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OperaTunity: opera education for the community

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Opera education is a relatively new addition to opera companies in the United States, introducing children and adults to opera and spreading the message that operas are dramatic stories told

Opera education is a relatively new addition to opera companies in the United States, introducing children and adults to opera and spreading the message that operas are dramatic stories told through music. This paper focuses on the opera education group OperaTunity and its relationship with the company Arizona Opera, which is based in Phoenix and Tucson, Arizona. The majority of the paper consists of a history of Arizona Opera, the establishment of its Opera Education Department, and the inception and activities of OperaTunity. The information in this account comes from interviews with personnel involved with OperaTunity and from documents pertinent to the program. This study also examines the reception and success of the group in Arizona and includes examples of educational materials to provide to teachers who are introducing children and adults to opera. This account of the history and activities of OperaTunity is intended to aid future educators and opera companies in developing opera education programs.

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Date Created
  • 2016

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Emily Dickinson's "There came a wind like a bugle--: a singer's analysis of song settings by Ernst Bacon, Lee Hoiby, and Gordon Getty

Description

Emily Dickinson is a well-known American poet of the nineteenth century, and her oeuvre consists of nearly 2,000 posthumously published poems. Written largely in hymn form with unique ideas of

Emily Dickinson is a well-known American poet of the nineteenth century, and her oeuvre consists of nearly 2,000 posthumously published poems. Written largely in hymn form with unique ideas of punctuation and grammar, her poetry attracts composers with its inherent musicality. The twentieth-century American composers Aaron Copland, Ernst Bacon, Lee Hoiby, and Gordon Getty have created song settings of Dickinson's poetry. Copland's song cycle Twelve Poems of Emily Dickinson (1949-50) is admired by many as an illustration of poetry; however, the Dickinson cycles by Bacon, Hoiby, and Getty are also valuable, lesser-known representations of her writing. Settings of one poem, "There came a Wind like a Bugle--", are common among Copland's Twelve Poems, Bacon's cycle Songs from Emily Dickinson: Nature, Time, and Space (1930), Hoiby's Four Dickinson Songs (1988), and Getty's The White Election (1982). These latter three settings have previously undergone some theoretical analysis; however, this paper considers a performance analysis of these songs from a singer's point of view. Chapter 1 provides background for this study. Chapter 2 consists of a biographical overview of Dickinson's life and writing style, as well as a brief literary analysis of "There came a Wind like a Bugle--". Chapters 3, 4, and 5 discuss Ernst Bacon, Lee Hoiby, and Gordon Getty, respectively; each chapter consists of a short biography of the composer and a discussion of his writing style, a brief theoretical analysis of his song setting, and commentary on the merits of his setting from the point of view of a singer. Observations of the depiction of mood in the song and challenges for the singer are also noted. This paper provides a comparative analysis of three solo vocal settings of one Emily Dickinson poem as a guide for singers who wish to begin studying song settings of this poem. The Bacon and Hoiby settings were found to be lyrical, tonal representations of the imagery presented in "There came a Wind like a Bugle--". The Getty setting was found to be a musically starker representation of the poem's atmosphere. These settings are distinctive and worthy of study and performance.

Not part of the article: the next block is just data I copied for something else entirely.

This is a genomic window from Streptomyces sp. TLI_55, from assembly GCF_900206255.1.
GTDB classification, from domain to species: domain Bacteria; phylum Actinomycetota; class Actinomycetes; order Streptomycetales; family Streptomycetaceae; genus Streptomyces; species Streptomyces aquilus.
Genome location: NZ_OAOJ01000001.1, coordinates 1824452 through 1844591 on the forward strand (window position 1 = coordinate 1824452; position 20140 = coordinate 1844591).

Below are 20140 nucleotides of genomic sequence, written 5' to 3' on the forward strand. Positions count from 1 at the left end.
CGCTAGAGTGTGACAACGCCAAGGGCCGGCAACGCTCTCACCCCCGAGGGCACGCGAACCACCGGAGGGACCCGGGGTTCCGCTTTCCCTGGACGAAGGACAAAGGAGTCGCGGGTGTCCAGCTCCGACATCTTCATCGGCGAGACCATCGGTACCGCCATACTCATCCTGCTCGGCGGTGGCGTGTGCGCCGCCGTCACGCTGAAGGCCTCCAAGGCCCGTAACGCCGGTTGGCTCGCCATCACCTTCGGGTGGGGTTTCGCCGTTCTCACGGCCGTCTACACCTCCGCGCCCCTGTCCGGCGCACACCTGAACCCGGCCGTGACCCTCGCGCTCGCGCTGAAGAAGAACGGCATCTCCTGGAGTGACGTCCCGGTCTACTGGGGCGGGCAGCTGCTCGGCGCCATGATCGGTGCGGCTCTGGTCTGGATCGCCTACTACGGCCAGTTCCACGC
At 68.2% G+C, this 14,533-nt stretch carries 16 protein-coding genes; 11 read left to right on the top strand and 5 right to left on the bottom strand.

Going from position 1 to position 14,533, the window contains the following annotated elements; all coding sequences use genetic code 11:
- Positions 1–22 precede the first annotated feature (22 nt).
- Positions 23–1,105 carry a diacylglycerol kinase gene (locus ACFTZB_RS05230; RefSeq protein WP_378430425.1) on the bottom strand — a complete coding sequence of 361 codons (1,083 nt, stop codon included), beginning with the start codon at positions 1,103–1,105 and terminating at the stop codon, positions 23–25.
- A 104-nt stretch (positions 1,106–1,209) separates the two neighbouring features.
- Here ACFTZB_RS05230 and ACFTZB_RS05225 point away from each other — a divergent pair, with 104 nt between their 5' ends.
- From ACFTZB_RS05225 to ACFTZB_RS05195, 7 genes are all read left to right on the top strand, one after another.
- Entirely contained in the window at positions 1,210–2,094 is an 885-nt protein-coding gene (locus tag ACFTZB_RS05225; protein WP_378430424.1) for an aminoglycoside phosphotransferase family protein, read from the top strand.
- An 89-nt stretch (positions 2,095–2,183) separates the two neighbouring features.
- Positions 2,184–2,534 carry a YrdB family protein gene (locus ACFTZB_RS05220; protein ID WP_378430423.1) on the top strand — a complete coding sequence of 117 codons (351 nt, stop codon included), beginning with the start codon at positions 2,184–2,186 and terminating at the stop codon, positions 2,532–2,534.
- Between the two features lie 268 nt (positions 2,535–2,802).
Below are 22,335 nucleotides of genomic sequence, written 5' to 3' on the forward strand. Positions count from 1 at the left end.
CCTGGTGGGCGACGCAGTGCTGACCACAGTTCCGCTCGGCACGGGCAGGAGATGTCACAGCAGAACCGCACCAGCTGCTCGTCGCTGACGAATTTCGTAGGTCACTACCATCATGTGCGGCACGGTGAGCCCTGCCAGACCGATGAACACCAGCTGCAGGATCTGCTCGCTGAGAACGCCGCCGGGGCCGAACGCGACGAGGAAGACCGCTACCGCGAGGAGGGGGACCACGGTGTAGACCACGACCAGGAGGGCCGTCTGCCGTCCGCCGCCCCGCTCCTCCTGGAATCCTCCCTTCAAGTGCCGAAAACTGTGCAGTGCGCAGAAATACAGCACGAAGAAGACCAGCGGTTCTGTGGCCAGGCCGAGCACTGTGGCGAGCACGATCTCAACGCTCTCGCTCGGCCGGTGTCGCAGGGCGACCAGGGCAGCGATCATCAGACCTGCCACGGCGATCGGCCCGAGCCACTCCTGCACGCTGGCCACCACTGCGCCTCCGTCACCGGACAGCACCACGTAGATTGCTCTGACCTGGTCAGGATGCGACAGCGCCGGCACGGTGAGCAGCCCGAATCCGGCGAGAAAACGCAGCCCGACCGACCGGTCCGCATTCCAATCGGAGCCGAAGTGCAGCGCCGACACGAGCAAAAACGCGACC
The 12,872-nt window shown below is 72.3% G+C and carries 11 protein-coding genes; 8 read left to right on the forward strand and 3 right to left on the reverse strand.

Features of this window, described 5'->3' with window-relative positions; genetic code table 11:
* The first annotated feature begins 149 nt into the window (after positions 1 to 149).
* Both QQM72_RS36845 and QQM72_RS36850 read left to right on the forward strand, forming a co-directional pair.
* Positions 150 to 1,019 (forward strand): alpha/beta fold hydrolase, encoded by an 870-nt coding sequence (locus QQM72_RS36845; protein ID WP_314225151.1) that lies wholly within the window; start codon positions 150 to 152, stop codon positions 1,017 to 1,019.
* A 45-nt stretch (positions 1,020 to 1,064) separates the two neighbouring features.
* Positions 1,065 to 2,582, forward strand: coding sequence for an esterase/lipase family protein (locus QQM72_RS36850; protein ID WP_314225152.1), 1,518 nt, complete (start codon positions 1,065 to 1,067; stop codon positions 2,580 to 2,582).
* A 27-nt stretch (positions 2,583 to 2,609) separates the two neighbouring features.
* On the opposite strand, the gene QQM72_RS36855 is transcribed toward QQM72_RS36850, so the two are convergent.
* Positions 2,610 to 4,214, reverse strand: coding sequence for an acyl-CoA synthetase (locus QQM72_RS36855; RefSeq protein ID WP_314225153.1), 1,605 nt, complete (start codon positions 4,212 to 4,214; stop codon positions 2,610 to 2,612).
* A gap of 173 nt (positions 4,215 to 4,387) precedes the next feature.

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Date Created
  • 2011